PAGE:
We then continued our “ramble” to Arkadelphia where we ate lunch at the Barkman House across from Henderson State University. Dr. Chris Mortenson, history professor at Ouachita Baptist University gave our group an overview of Steele’s plan to meet General Banks in Shreveport and move on to Texas. Mortenson referenced Andrew Sperry’s account of the 33rd Iowa Infantry and the Spence Brothers of Arkadelphia.

James Barkman House – Arkadelphia

Construction was not completed when the war began. Legend states that lumber was taken from the house to build Confederate fortifications. Henderson State now owns and operates this home built by Madison Griffin.

Just down the Military Road stands Magnolia Manor, once on The Alliance’s Most Endangered List, now it is the beautiful home of Bill and Sherri Phelps. Federal forces marched in front of the home and did plenty of foraging in the area. This home was also built by Madison Griffin for John B. McDaniel.  Three of his sons went off to the war. One was killed and two returned. Your editor is sorry he could not locate a good photo of Magnolia Manor.

After our stay at Magnolia Manor we “saddled up” and continued our ramble through the pine forests of Southwest Arkansas to Poison Spring.

Jay Miller at Poison Spring Battlefield State Park

Miller is chief of interpretation for Arkansas Parks. He gave a moving talk on the Battle of Poison Spring where Confederate forces attacked a US forage train returning to Camden on the Upper Washington Rd. Of the 181 US killed, 117 were from the

1st Kansas Colored Infantry. Confederate losses were only 16 killed, 88 wounded, and 7 missing.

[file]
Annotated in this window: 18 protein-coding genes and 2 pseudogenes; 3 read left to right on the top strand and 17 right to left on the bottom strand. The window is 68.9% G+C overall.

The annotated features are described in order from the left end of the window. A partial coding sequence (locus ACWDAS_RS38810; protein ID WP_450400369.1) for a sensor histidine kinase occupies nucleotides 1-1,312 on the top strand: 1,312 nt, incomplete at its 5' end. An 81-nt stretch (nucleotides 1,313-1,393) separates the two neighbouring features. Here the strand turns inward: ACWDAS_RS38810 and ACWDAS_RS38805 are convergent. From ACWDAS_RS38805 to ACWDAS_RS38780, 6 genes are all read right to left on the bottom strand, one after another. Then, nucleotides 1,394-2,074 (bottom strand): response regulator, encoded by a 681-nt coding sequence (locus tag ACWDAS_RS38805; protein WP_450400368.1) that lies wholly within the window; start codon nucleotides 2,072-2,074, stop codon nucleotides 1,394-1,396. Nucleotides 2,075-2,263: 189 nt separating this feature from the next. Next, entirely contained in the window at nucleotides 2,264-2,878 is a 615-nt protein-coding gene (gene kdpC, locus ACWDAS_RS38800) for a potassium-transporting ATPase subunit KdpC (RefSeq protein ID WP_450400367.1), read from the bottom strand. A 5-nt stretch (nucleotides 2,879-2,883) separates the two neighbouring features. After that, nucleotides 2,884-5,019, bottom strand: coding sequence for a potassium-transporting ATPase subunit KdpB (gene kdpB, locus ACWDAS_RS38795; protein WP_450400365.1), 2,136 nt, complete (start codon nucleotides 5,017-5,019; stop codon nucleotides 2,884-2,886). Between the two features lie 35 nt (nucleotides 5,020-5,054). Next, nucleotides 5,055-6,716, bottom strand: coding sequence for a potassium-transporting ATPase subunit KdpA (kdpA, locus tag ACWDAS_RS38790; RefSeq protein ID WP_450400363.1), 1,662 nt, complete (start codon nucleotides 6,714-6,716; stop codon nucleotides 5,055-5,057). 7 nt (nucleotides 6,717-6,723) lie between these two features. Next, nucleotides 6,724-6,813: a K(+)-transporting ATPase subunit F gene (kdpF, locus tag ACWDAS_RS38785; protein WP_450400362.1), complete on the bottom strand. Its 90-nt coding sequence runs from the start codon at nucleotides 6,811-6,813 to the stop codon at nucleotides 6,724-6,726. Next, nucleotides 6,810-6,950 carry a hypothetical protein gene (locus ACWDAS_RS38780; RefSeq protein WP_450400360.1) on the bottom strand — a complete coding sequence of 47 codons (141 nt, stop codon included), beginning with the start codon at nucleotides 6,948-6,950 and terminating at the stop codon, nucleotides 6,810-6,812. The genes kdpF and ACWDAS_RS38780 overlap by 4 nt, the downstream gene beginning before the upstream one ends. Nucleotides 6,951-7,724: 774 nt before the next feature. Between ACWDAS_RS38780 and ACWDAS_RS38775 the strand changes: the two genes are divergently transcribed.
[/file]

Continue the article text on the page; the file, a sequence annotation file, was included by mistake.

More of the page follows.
As the day was winding down, our ramble arrived in Camden to tour the McCollum-Chidester House built in 1847 for Col. John Chidester. Although called Colonel, Chidester never was in the army! He was a stagecoach owner who had a contract to deliver mail for the Federal government. Some of the mails fell into Confederate hands. Chidester was a wanted man. Perhaps being called “Colonel” was not a good idea.

The McCollum – Chidester House – Camden

Our ramblers enjoyed a steak dinner, fried pies, and good ole southern hospitality offered by the Ouachita County Historical Society. While we did not visit any other battlefields associated with the Camden Expedition or view any earthworks in Camden, all of those on the tour came back to Little Rock with a greater understanding of the hardships of the war and a renewed appreciation of the preservations efforts of so many of our historical homes and battlefields.

An excellent source for details of the campaign can be found in Ed Bearss book, Steele’s Retreat from Camden & The Battle of Jenkins’ Ferry.

Arkansas Civil War Sesquicentennial Update

November 6 – Civil War Weekend at Historic Washington State Park

Tours of the many historic homes and buildings of the town as well as surrey rides will be available.

December 3 & 4,Christmas Open House at Prairie Grove Battlefield

Tours of the Latta and Morrow houses.  Members of the local Wool and Wheel Handspinners Guild will demonstrate spinning, weaving, and lace making.  Military drill, camp life and other living history activities will be included. Admission is FREE.

For additional information please call 479-846-2990.

March 9, 2012 – March 11, 2012 Commemoration of the Battle of Pea Ridge

Featured events include: Concert of Civil War Era Music, tour of the park with luminaries, Re-enactor camps, reunion of descendants of Civil War soldiers, Pea Ridge Battle Flag History Exhibit

For additional information please call 479-451-8122

For a complete list of events visit: www.arkansascivilwar150.com

The Civil War Trust is proud to announce a new campaign to save 5 acres of the Franklin Battlefield – acres that are closely associated with the Confederate attack upon the Federal eastern flank.

Also The Trust is also raising funds to protect 52 acres at Parker’s Crossroads in Tennessee. “Charge ‘em both ways!” shouted Nathan Bedford Forest when he faced certain encirclement. With this addition, a total of 350 acres of preserved Western Theatre historic ground will be saved. To make a donation or for additional reading visit: www.civilwar.org.

We hope to see you Tuesday night with Russell Baker.